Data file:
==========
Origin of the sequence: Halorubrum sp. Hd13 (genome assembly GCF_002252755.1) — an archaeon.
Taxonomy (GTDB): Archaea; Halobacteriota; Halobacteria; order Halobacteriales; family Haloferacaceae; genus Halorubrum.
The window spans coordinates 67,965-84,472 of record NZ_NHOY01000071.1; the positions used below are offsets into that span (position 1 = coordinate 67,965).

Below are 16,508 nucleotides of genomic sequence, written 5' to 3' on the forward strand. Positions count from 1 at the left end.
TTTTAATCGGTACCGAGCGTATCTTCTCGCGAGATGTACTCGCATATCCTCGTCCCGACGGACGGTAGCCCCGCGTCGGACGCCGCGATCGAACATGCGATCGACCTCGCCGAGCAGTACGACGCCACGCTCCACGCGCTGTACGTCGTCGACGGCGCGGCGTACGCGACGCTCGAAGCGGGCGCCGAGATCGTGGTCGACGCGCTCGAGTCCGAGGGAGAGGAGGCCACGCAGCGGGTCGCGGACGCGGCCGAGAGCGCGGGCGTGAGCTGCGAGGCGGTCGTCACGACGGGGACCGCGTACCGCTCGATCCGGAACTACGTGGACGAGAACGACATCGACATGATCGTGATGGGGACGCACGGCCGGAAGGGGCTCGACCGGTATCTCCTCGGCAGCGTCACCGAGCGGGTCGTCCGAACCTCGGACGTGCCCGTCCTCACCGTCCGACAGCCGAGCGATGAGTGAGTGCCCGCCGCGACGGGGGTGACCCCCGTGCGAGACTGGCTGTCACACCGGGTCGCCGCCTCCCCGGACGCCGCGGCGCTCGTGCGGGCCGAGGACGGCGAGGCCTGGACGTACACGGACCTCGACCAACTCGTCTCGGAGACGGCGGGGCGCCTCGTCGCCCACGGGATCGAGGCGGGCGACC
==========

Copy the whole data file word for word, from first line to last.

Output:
Origin of the sequence: Halorubrum sp. Hd13 (genome assembly GCF_002252755.1) — an archaeon.
Taxonomy (GTDB): Archaea; Halobacteriota; Halobacteria; order Halobacteriales; family Haloferacaceae; genus Halorubrum.
The window spans coordinates 67,965-84,472 of record NZ_NHOY01000071.1; the positions used below are offsets into that span (position 1 = coordinate 67,965).

Below are 16,508 nucleotides of genomic sequence, written 5' to 3' on the forward strand. Positions count from 1 at the left end.
TTTTAATCGGTACCGAGCGTATCTTCTCGCGAGATGTACTCGCATATCCTCGTCCCGACGGACGGTAGCCCCGCGTCGGACGCCGCGATCGAACATGCGATCGACCTCGCCGAGCAGTACGACGCCACGCTCCACGCGCTGTACGTCGTCGACGGCGCGGCGTACGCGACGCTCGAAGCGGGCGCCGAGATCGTGGTCGACGCGCTCGAGTCCGAGGGAGAGGAGGCCACGCAGCGGGTCGCGGACGCGGCCGAGAGCGCGGGCGTGAGCTGCGAGGCGGTCGTCACGACGGGGACCGCGTACCGCTCGATCCGGAACTACGTGGACGAGAACGACATCGACATGATCGTGATGGGGACGCACGGCCGGAAGGGGCTCGACCGGTATCTCCTCGGCAGCGTCACCGAGCGGGTCGTCCGAACCTCGGACGTGCCCGTCCTCACCGTCCGACAGCCGAGCGATGAGTGAGTGCCCGCCGCGACGGGGGTGACCCCCGTGCGAGACTGGCTGTCACACCGGGTCGCCGCCTCCCCGGACGCCGCGGCGCTCGTGCGGGCCGAGGACGGCGAGGCCTGGACGTACACGGACCTCGACCAACTCGTCTCGGAGACGGCGGGGCGCCTCGTCGCCCACGGGATCGAGGCGGGCGACC